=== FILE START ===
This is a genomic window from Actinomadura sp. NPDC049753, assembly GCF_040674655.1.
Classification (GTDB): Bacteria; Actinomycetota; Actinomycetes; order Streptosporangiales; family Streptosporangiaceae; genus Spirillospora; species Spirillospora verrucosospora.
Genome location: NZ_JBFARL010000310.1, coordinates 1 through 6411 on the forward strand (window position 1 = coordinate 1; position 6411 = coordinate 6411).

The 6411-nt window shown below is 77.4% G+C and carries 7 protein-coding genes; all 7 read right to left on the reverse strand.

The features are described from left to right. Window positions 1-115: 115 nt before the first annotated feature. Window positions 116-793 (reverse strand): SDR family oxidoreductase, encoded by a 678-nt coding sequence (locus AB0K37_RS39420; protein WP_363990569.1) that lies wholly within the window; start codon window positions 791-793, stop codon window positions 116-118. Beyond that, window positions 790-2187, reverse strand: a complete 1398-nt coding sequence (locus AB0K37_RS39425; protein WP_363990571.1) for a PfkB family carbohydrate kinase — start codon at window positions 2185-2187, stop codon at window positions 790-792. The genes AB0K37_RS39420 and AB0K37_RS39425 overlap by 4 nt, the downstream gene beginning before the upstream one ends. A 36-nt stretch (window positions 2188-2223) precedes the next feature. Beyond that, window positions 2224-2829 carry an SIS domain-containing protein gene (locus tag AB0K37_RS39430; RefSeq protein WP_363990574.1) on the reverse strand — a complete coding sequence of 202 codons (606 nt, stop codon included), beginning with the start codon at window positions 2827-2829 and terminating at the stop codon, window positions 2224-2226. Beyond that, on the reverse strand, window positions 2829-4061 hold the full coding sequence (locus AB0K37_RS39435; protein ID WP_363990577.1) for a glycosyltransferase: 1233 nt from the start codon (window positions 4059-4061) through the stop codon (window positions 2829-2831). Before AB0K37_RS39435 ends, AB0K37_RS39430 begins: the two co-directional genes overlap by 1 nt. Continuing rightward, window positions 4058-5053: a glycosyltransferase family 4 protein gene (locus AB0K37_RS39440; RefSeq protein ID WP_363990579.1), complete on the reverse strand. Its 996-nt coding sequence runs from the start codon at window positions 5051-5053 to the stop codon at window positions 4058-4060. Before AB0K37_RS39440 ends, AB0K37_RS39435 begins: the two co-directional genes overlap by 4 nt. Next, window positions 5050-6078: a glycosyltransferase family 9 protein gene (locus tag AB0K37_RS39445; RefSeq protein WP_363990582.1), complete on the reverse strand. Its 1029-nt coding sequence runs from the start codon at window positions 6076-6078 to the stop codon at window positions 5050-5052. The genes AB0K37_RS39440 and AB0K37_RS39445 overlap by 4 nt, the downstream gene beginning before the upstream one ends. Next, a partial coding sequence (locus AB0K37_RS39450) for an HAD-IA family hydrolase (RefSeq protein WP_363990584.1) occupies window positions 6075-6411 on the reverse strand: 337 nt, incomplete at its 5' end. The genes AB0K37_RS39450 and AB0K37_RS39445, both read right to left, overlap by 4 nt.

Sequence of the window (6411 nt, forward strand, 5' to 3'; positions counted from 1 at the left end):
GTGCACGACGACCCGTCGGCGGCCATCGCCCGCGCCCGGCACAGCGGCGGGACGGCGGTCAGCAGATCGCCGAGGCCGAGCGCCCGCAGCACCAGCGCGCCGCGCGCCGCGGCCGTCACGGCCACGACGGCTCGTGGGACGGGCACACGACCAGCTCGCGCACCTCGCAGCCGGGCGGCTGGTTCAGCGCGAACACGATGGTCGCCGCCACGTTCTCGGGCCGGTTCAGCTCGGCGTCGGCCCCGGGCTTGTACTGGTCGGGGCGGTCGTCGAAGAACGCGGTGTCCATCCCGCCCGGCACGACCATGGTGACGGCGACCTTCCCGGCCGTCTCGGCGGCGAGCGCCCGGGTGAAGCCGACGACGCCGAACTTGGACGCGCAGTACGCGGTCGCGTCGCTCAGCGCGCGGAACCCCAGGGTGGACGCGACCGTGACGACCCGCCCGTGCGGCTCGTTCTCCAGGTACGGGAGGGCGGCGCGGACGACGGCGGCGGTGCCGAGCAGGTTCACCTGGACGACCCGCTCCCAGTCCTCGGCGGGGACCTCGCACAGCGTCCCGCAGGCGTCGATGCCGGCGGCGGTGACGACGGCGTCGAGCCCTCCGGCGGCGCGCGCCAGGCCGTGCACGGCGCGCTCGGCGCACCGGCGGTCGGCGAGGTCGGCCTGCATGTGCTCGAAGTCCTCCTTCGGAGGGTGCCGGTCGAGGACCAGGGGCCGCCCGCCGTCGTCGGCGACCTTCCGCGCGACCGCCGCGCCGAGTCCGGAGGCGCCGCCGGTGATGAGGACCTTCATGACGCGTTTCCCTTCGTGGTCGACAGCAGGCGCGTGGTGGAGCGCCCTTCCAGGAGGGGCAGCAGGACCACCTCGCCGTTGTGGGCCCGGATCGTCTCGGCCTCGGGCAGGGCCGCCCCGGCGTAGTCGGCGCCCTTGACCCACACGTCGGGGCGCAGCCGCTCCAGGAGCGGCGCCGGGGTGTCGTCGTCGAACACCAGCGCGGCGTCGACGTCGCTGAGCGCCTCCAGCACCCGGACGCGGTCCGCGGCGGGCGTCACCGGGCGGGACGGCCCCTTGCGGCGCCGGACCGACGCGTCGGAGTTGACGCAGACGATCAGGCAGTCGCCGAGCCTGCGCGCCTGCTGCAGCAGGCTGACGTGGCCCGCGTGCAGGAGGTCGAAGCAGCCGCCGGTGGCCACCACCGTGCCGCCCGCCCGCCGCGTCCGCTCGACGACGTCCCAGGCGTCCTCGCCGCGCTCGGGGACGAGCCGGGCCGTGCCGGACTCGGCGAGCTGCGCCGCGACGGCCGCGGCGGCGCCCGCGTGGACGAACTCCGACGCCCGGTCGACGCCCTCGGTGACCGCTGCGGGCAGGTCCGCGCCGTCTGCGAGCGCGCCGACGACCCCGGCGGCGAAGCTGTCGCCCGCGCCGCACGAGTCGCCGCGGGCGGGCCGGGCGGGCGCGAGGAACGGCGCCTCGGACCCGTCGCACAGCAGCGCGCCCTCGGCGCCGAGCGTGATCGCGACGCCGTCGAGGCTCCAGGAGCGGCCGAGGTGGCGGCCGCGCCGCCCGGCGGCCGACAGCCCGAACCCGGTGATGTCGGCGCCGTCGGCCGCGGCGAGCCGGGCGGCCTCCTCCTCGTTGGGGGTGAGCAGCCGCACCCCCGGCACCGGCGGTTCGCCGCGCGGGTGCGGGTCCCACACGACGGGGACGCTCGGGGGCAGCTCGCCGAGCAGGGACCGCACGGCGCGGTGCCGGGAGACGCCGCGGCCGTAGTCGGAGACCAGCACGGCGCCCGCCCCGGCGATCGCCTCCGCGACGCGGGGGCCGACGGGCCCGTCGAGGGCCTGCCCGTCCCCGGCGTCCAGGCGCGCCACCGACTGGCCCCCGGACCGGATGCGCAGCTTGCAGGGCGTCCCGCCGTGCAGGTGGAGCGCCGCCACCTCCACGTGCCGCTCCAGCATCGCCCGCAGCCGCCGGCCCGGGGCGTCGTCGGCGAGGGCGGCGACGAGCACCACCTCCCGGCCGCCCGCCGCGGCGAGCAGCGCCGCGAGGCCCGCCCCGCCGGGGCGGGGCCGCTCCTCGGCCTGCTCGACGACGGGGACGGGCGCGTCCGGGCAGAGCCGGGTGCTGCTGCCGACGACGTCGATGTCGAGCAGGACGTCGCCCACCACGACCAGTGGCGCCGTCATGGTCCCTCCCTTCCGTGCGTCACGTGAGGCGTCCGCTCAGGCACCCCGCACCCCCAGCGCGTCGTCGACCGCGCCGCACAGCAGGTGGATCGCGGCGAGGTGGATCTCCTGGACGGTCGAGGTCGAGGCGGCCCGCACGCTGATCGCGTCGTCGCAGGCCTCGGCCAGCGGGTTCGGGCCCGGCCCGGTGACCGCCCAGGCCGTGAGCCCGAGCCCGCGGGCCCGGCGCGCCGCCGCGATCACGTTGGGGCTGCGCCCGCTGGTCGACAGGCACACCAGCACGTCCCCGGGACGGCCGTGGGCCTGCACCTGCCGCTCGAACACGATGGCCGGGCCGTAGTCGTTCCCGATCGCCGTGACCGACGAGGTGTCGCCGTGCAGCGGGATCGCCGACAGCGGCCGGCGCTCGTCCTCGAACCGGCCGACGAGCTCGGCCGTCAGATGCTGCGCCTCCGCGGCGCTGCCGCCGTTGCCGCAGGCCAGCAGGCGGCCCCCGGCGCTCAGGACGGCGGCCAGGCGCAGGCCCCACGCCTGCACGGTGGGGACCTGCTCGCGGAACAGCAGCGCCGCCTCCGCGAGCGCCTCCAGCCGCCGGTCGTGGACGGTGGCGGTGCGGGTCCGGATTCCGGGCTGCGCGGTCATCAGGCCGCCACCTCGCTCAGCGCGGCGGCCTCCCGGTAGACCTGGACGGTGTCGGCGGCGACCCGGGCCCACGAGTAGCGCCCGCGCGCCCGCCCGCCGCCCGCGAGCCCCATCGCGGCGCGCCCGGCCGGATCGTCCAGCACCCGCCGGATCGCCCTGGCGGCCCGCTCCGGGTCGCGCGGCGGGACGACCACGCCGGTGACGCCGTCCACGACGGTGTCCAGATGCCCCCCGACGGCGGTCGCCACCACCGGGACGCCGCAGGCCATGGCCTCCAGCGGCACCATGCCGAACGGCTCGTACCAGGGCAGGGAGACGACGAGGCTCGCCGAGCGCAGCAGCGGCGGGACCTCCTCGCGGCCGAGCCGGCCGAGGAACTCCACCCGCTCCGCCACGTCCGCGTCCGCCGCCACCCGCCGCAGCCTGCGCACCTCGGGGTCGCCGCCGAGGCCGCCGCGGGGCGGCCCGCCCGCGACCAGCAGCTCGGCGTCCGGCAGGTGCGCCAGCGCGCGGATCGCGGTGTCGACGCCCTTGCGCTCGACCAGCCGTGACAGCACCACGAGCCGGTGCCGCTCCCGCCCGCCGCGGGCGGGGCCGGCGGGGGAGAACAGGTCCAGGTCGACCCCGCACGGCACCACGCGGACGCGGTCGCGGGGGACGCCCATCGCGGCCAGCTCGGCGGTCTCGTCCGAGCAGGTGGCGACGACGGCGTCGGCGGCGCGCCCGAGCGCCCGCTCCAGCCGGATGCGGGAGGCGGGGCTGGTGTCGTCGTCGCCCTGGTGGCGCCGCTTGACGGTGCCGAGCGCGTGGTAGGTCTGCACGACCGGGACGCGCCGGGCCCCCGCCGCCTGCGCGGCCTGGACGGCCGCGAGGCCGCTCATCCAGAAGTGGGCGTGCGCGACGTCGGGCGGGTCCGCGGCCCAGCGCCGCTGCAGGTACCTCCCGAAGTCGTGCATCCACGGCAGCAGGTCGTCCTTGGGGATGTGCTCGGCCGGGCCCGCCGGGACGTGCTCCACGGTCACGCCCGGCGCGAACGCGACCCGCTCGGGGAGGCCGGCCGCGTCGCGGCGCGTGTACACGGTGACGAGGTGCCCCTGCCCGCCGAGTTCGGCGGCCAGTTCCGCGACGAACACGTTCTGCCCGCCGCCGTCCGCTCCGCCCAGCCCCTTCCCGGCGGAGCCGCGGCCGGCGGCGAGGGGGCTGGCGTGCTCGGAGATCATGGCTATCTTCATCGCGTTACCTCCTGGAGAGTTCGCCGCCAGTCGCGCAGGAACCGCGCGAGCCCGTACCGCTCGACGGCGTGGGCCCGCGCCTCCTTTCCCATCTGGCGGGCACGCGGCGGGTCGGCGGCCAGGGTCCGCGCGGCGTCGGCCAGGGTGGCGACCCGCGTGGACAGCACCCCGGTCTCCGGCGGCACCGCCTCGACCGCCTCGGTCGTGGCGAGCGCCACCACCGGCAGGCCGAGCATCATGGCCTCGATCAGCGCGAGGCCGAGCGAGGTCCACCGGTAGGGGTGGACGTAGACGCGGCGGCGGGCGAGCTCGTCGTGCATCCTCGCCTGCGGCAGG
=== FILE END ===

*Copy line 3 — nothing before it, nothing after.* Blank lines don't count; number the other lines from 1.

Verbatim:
Genome location: NZ_JBFARL010000310.1, coordinates 1 through 6411 on the forward strand (window position 1 = coordinate 1; position 6411 = coordinate 6411).